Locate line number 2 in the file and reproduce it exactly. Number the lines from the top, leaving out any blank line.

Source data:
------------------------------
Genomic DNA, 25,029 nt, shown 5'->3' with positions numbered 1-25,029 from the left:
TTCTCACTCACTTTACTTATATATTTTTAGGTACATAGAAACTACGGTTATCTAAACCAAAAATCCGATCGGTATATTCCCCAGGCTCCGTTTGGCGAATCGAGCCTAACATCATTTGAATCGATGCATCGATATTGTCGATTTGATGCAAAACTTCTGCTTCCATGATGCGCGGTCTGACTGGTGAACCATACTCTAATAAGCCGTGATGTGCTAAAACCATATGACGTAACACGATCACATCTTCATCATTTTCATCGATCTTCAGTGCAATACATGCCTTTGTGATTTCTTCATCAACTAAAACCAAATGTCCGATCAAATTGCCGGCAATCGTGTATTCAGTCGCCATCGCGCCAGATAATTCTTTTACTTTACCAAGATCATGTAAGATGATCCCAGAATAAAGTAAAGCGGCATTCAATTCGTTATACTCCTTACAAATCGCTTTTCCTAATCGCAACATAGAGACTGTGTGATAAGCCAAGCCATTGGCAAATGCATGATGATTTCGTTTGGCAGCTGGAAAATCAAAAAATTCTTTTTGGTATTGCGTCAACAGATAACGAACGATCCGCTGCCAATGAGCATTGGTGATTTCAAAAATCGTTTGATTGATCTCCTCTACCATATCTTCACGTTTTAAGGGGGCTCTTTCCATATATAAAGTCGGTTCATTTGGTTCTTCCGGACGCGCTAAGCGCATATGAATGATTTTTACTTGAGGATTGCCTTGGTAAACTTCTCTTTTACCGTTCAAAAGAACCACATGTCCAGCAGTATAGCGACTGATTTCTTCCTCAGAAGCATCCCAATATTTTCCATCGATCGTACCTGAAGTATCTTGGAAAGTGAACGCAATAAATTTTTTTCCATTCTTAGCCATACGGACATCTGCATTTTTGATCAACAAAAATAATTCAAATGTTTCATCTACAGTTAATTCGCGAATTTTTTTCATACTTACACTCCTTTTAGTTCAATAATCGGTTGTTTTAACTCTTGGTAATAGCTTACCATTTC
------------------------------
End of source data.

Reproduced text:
TTCTCACTCACTTTACTTATATATTTTTAGGTACATAGAAACTACGGTTATCTAAACCAAAAATCCGATCGGTATATTCCCCAGGCTCCGTTTGGCGAATCGAGCCTAACATCATTTGAATCGATGCATCGATATTGTCGATTTGATGCAAAACTTCTGCTTCCATGATGCGCGGTCTGACTGGTGAACCATACTCTAATAAGCCGTGATGTGCTAAAACCATATGACGTAACACGATCACATCTTCATCATTTTCATCGATCTTCAGTGCAATACATGCCTTTGTGATTTCTTCATCAACTAAAACCAAATGTCCGATCAAATTGCCGGCAATCGTGTATTCAGTCGCCATCGCGCCAGATAATTCTTTTACTTTACCAAGATCATGTAAGATGATCCCAGAATAAAGTAAAGCGGCATTCAATTCGTTATACTCCTTACAAATCGCTTTTCCTAATCGCAACATAGAGACTGTGTGATAAGCCAAGCCATTGGCAAATGCATGATGATTTCGTTTGGCAGCTGGAAAATCAAAAAATTCTTTTTGGTATTGCGTCAACAGATAACGAACGATCCGCTGCCAATGAGCATTGGTGATTTCAAAAATCGTTTGATTGATCTCCTCTACCATATCTTCACGTTTTAAGGGGGCTCTTTCCATATATAAAGTCGGTTCATTTGGTTCTTCCGGACGCGCTAAGCGCATATGAATGATTTTTACTTGAGGATTGCCTTGGTAAACTTCTCTTTTACCGTTCAAAAGAACCACATGTCCAGCAGTATAGCGACTGATTTCTTCCTCAGAAGCATCCCAATATTTTCCATCGATCGTACCTGAAGTATCTTGGAAAGTGAACGCAATAAATTTTTTTCCATTCTTAGCCATACGGACATCTGCATTTTTGATCAACAAAAATAATTCAAATGTTTCATCTACAGTTAATTCGCGAATTTTTTTCATACTTACACTCCTTTTAGTTCAATAATCGGTTGTTTTAACTCTTGGTAATAGCTTACCATTTC